There’s always canned sour cherries though for me that’s the last resort unless I’ve canned them myself. Hope this helps!

  1. Becky Wilcox

    We are blessed in Western Montana to have lovely and abundant cherries grown along Flathead Lake. Each year we go up and pick as much as we think we can handle. I can’t wait to try these recipes, if there are enough cherries left after all the little hands from grandchildren get into them.

    Reply
    1. Liz

      I was amazed to see another Northwest Montana/Flathead Lake person here – hello Becky Wilcox … I live just north of Bigfork.

      And, even though huckleberries get more press around here, I prefer the cherries both tart for baking and a bit later the sweet. For an herb to mix with cherries, I like basil and make a sweet cherry-basil syrup. 1/4 syrup and 3/4 fizzy water (I carbonate my own well water) for a refreshing beverage.

      ***I grew up in Ohio and we vacationed in Traverse Bay area late July/early August so I grew up enjoying Northern Michigan sweet cherries.

  2. Pat Hirsch

    I have dried Michigan tart cherries–is there a way to use them in these recipes for fresh cherries?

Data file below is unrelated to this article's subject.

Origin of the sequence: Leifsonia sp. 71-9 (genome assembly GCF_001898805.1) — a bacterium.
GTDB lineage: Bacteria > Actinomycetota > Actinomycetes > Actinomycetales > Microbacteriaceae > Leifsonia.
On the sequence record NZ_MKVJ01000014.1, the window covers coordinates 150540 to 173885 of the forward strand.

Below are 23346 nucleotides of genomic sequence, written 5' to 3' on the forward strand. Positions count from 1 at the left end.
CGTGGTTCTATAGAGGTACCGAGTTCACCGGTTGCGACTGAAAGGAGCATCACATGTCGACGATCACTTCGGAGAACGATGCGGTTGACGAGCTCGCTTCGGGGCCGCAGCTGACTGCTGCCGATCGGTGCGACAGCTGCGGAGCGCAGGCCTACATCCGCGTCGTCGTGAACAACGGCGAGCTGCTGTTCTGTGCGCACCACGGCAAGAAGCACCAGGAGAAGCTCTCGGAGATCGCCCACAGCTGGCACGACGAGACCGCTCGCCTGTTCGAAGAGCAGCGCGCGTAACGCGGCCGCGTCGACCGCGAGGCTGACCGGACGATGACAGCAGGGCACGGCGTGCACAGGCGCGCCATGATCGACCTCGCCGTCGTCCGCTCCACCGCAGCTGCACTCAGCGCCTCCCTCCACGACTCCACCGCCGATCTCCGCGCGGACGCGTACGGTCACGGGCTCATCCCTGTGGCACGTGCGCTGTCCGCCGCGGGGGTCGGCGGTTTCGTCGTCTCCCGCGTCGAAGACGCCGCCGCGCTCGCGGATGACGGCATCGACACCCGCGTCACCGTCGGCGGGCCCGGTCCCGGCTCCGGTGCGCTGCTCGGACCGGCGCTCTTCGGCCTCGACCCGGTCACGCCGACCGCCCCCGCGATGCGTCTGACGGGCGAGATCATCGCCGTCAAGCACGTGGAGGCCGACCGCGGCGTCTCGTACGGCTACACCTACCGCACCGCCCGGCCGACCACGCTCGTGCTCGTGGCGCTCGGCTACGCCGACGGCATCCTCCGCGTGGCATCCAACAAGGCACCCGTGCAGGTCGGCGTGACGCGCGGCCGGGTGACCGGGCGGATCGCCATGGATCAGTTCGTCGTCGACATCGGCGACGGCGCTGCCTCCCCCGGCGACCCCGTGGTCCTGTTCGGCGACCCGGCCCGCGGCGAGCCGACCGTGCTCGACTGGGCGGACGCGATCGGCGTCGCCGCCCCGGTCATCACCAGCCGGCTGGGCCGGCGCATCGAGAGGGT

Thanks1

    Reply
    1. The Baker's Hotline

      Good question, Pat. The answer depends on the recipe. The focaccia can most certainly be made using dried cherries. The Spiced Cherry Breakfast Ring and the Cherry Clafouti will likely be just fine if you rehydrate the cherries in a soaking liquid overnight, drain, and then use as directed. The Cherry Cream Pie and Cherry Crisp recipes are worth putting aside until you have fresh or frozen cherries. They just won’t be the same with dried. You can also use your dried cherries in some of these tasty recipes. Happy baking! Kye@KAF

  3. Gretchen Peterson

    My local Farmers’ Market has 3 cherry varieties of varying degrees of sweetness – just listing ‘cherries ‘ as an ingredient is NOT enough! Please add a descriptive ‘sweet’, ‘tart’, something to help choose the best for the recipe.

    Reply
    1. Susan Reid , post author

      Gretchen, we baked all of these recipes with all sour, and with a combination of half sour and half Bing (sweet) cherries. They all work for both types. Personally, I’d use sour cherries all the way, but if you’d rather use some of the sweeter varieties, simply leave out a couple tablespoons of sugar, depending on your taste. Susan